Inertia as an inhibiting factor in the implementation of development projects

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dc.contributor.advisor Prof. C.J. Maritz; Mr. C.P.N. Malan en_US
dc.contributor.author Vos, Johannes Nicolaas Colyn
dc.date.accessioned 2012-08-28T08:13:03Z
dc.date.available 2012-08-28T08:13:03Z
dc.date.issued 2012-08-28
dc.date.submitted 1999
dc.identifier.uri http://hdl.handle.net/10210/6738
dc.description M.A. en_US
dc.description.abstract Development administrators in the Third World, whether attached to Non-Governmental Organizations (NGOs) or Third World governments, face the same kind of problems. Considering the high failure rate of "development" in Third World countries, the major challenge is to implement development programmes effectively. Development in the Third World is highly complex due to a vast variety of regional variations in terms of historical, economic and political factors, and diverse cultures and traditions, etcetera, crammed together in states that were initiated and demarcated by the previous colonial powers of the Western world. Implementing Western development policies successfully in the Third World without taking the above diversity into consideration has detrimental and stagnating results. This study highlights some causes, elements and the consequences of inertia. The purpose is to make administrators, organizations and governments aware of the negative effect of this phenomenon. A literary review indicates that inertia exists virtually in all development circumstances, and if inertia is ignored, it will inhibit the effective and efficient implementation of development programmmes. This finding is substantiated by the experiences of the Reconstruction and Development Program (RDP), indicated in case studies from the Northern Province of South Africa. These case studies revealed certain elements of inertia that not only delay the execution of RDP projects, but also underline the nature of financial burdens as a result thereof. Furthermore, the different types of pathology in the Third World, such as the patrimonial state and Sultanism, create a situation full of loopholes allowing inertia to take its toll. The impact of these "types" of government is highlighted by the excessive centralization of decision-making, the sheer size of the civil services as well as the obsession of political leaders in the Third World to obtain power and self-enrichment. Inertia is like an octopus that spreads its tentacles to all spheres of civil service operations and has a detrimental impact on the effective implementation of development projects. The operation of civil services in the Third World not only delays the processing of development policies, but has a negative impact on the attitude of civil servants as well. The findings are substantiated by the consequences of the rigid rules and regulations in the civil service as well as the inadequacy of civil servants to operate efficiently. The implementation of the recommendations of this study to eliminate inertia calls for a review of development strategies used by developers in order to successfully address the highlighted practical problems of implementation. en_US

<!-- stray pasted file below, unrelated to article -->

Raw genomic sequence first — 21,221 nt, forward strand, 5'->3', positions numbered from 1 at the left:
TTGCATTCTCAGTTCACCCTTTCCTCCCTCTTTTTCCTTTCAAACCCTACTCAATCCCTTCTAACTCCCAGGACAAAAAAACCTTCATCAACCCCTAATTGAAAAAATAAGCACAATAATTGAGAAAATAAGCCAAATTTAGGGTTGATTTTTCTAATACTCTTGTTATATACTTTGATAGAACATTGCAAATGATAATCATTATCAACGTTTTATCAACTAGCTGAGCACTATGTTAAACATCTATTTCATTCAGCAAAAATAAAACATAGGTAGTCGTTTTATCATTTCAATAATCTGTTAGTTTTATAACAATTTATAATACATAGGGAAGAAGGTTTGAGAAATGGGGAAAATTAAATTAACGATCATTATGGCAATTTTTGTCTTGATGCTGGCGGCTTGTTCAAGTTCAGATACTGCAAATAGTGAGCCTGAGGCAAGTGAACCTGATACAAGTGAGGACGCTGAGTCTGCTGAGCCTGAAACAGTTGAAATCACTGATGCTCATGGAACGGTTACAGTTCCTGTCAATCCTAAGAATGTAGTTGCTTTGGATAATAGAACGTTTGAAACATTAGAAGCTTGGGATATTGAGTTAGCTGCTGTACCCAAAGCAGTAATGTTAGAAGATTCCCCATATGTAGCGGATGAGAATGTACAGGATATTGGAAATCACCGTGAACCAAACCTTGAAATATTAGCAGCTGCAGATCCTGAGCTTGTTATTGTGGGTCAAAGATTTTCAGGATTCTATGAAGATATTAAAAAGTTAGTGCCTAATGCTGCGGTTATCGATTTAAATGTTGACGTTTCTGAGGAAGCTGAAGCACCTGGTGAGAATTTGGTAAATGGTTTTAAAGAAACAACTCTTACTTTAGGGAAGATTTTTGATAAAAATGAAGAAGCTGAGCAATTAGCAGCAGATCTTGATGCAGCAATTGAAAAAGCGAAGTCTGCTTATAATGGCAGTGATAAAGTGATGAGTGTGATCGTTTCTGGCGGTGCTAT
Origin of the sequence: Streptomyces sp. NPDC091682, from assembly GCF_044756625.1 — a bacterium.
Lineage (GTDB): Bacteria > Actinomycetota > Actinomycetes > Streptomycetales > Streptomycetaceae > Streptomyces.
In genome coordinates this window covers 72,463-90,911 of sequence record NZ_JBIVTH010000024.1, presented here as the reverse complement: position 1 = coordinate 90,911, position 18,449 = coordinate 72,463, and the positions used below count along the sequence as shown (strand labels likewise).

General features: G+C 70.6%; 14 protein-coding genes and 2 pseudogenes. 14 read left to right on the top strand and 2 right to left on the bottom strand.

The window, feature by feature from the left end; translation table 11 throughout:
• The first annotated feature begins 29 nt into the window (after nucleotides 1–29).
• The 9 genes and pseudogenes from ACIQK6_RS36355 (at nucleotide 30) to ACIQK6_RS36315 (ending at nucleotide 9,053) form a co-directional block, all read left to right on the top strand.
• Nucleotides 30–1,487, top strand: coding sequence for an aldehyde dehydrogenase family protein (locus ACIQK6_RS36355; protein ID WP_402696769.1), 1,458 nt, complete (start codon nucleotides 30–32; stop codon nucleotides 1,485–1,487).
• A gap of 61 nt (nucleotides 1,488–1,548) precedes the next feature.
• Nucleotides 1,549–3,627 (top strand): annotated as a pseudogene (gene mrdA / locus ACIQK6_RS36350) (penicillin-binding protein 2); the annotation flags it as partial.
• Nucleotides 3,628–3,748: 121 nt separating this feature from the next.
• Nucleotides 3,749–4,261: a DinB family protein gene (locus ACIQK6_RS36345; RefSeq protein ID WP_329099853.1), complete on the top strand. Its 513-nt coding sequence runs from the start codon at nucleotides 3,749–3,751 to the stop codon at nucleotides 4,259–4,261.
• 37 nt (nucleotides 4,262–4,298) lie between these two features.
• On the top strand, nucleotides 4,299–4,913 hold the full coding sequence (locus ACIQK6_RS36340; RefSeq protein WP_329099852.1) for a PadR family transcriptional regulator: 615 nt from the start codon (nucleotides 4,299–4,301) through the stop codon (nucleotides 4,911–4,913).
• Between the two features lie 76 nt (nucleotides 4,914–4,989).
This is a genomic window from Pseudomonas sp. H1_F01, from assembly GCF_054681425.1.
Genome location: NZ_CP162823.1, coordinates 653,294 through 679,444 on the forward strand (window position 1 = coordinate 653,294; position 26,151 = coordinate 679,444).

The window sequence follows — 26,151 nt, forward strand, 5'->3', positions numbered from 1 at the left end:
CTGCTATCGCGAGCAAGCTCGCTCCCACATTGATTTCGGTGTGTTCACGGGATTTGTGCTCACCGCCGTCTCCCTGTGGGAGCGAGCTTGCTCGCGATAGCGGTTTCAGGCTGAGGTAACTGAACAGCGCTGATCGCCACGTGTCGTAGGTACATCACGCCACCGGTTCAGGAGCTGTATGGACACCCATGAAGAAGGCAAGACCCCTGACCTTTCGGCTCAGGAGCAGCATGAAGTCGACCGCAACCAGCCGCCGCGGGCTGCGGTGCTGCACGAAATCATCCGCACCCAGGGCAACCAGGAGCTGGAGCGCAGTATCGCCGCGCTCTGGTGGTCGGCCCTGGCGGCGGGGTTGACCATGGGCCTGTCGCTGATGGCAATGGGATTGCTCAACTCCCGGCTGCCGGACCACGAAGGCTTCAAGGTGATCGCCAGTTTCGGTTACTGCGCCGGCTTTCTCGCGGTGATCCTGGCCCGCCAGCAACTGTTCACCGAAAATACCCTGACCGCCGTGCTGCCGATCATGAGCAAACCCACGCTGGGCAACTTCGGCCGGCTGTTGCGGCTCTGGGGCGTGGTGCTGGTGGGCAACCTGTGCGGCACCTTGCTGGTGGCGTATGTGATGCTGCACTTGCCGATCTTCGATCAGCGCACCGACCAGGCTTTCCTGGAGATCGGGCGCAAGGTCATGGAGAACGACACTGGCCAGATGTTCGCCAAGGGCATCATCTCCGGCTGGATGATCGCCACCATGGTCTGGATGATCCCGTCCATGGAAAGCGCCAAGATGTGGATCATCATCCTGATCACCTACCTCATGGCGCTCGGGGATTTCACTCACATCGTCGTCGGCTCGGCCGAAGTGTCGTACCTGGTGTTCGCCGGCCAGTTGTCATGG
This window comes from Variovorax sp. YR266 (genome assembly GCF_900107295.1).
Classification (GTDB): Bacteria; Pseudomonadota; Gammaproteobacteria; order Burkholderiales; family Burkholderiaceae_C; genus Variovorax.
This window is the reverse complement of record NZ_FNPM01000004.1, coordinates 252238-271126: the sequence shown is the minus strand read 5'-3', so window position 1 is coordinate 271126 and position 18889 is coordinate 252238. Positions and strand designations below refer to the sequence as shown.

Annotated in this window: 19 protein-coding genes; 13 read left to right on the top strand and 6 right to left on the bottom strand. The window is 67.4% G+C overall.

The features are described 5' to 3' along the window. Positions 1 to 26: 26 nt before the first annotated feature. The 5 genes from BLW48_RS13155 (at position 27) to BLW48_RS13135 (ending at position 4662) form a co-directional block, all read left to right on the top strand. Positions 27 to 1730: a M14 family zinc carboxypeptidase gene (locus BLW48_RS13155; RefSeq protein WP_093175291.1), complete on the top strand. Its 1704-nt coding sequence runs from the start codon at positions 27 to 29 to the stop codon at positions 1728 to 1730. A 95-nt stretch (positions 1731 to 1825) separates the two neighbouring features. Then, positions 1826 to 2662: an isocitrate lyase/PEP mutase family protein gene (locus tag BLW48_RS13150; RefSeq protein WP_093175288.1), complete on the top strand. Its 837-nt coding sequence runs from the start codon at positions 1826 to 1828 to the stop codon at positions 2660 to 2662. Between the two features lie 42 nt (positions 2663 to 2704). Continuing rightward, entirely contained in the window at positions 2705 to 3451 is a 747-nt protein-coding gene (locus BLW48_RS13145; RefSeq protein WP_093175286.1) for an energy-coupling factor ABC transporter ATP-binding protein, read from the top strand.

dc.language.iso en en_US
dc.subject Community development - Research - South Africa. en_US
dc.subject Decision making - Research - South Africa. en_US
dc.subject Economic development projects - Research - South Africa en_US
dc.title Inertia as an inhibiting factor in the implementation of development projects en_US
dc.type Thesis en_US

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